“Little Women” Review

 * This review contains major spoilers — and I mean major — for both the book and the movie. Beware or be square. 

Honestly, what’s the point in watching a movie if you didn’t read the book first? If you’re lazy, you might look at the dozens of chapters of Louisa May Alcott’s “Little Women” and think come on, this book is older than the light bulb, why should I waste my time reading it first? Ultimately, though, I thought it was definitely worth reading before seeing Greta Gerwig’s 2019 movie adaptation, especially with how she switches around the film’s timeline.

Within minutes, I was confused, since this scene isn’t supposed to happen until seven years after the start of the story.”

The movie opens with a quick image of a red leather book with “Little Women by L. M. Alcott” on the front cover, followed by a scene of the main protagonist, Jo March, asking her editor how much he will pay for her story. Within minutes, I was confused, since this scene isn’t supposed to happen until seven years after the start of the story. Luckily, these jumps in time were easy enough to get used to, since they happened so often. Generally, Gerwig’s new timeline is purposeful, which outweighs my initial confusion. One timeline-related choice I felt had a clear meaning was introducing Beth’s death towards the beginning of the film.

As the movie progresses, we learn more about how this happens and can more easily recognize what would otherwise be considered foreshadowing. Since I read the book, I was able to pick up on the more subtle hints, like the shot of Beth walking into a small wood house. Readers would know that Beth was going there to care for a neighbor’s sick baby, from whom she contracts scarlet fever. Although we do get more of Beth through other scenes, the book does a much better job at showing her personality. However, the movie was able to capture the cute friendship between Beth and Mr. Laurence, who lives across the street with his grandson Laurie.

Graesen Joyce
The ending of Gerwig’s “Little Women” adaptation hinted at Alcott’s publishing experience.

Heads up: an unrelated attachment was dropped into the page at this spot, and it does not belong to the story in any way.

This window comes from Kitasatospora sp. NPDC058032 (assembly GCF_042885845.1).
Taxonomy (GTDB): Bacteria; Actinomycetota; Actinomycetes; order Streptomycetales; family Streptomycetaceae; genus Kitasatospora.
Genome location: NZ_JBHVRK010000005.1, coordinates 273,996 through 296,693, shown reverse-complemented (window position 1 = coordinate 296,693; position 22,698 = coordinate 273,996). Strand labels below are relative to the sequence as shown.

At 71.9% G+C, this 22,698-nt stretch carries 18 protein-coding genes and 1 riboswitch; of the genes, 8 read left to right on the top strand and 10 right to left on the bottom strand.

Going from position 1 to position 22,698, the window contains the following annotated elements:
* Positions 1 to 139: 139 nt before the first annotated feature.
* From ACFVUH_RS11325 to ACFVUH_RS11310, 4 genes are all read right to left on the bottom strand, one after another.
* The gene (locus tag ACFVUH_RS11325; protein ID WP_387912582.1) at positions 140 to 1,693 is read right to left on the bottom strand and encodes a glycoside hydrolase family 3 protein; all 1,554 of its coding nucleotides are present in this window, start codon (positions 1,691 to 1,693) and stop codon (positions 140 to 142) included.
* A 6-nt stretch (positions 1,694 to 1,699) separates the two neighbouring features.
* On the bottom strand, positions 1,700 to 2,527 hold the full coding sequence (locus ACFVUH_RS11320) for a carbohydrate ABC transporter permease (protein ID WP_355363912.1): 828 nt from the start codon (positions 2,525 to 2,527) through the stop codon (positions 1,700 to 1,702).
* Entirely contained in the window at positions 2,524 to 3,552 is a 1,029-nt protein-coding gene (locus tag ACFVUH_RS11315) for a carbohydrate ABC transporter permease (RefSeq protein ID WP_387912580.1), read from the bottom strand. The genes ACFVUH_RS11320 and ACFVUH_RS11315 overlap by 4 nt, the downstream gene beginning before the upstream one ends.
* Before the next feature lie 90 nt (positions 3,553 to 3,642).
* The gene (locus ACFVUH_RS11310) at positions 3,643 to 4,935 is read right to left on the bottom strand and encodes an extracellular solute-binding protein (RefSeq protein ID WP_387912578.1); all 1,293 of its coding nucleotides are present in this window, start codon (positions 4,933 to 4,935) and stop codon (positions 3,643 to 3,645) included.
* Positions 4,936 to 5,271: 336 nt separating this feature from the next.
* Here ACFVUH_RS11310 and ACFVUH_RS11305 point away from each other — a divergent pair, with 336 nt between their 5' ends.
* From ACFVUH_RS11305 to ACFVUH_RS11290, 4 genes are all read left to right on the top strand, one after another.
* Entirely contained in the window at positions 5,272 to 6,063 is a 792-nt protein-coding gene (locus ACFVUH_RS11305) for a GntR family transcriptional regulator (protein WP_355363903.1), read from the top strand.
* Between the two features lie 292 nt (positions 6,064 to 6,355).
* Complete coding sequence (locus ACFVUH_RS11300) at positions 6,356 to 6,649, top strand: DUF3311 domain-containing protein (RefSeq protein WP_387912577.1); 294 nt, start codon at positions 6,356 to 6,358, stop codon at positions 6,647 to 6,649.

What really separated Gerwig’s “Little Women” from its countless other adaptations was the ending. May I just say, wow. The story by this point has stopped its skipping about in time, and seems to be on track to a neatly wrapped-up happy ending. At least, that’s what I assumed if the film was to continue mirroring the book. It started out similarly: Professor Bhaer, a man Jo met while in New York and with whom she had a close relationship with (they lived in the same boarding house working with the same children, him as a teacher and her as a governess), visited the March family for awhile after Jo returned home. This took place after Amy and Laurie got married. When it was time for Bhaer to leave, the book and movie versions diverged. In Alcott’s “Little Women,” Jo and Bhaer ended up getting married and starting a boarding school for boys in Aunt March’s house, which she left to Jo in her will. Alcott actually wanted Jo to remain single forever and to continue writing, but her publisher pressured her to marry off her protagonist. Gerwig’s version nods to this at the end of the film, when the screen switches between Jo sitting at the editor’s office negotiating about her new novel. The editor is adamant about Jo marrying off her story’s main character, and while Jo is very much against this idea, she ultimately compromises, keeping her copyrights and receiving a higher percentage of the book’s royalties.  

The story continues to switch between the normal timeline and Jo sitting with her editor. The normal timeline shows snapshots:

  1. Bhaer is at the March’s house saying that he wouldn’t move to California if someone gave him a reason to stay, 
  2. Jo lets him leave because she doesn’t wish to marry 
  3. The March family tells her that no, she’s in love and must chase after him.
  4. Finally, Jo finds Bhaer at the train station and the two share a romantic kiss in the rain. 

These moments seem to get increasingly romantic the longer Jo and her editor discuss her novel, hinting that this happy ending may be a work of fiction within a work of fiction. The film closes with Jo seeing her book being printed, and the final image of the screen is the same red leather “Little Women” book, this time with J. L. March as the author. Gerwig was extremely clever in how she decided to end this, and the final minutes are what made the movie stand out from other adaptations.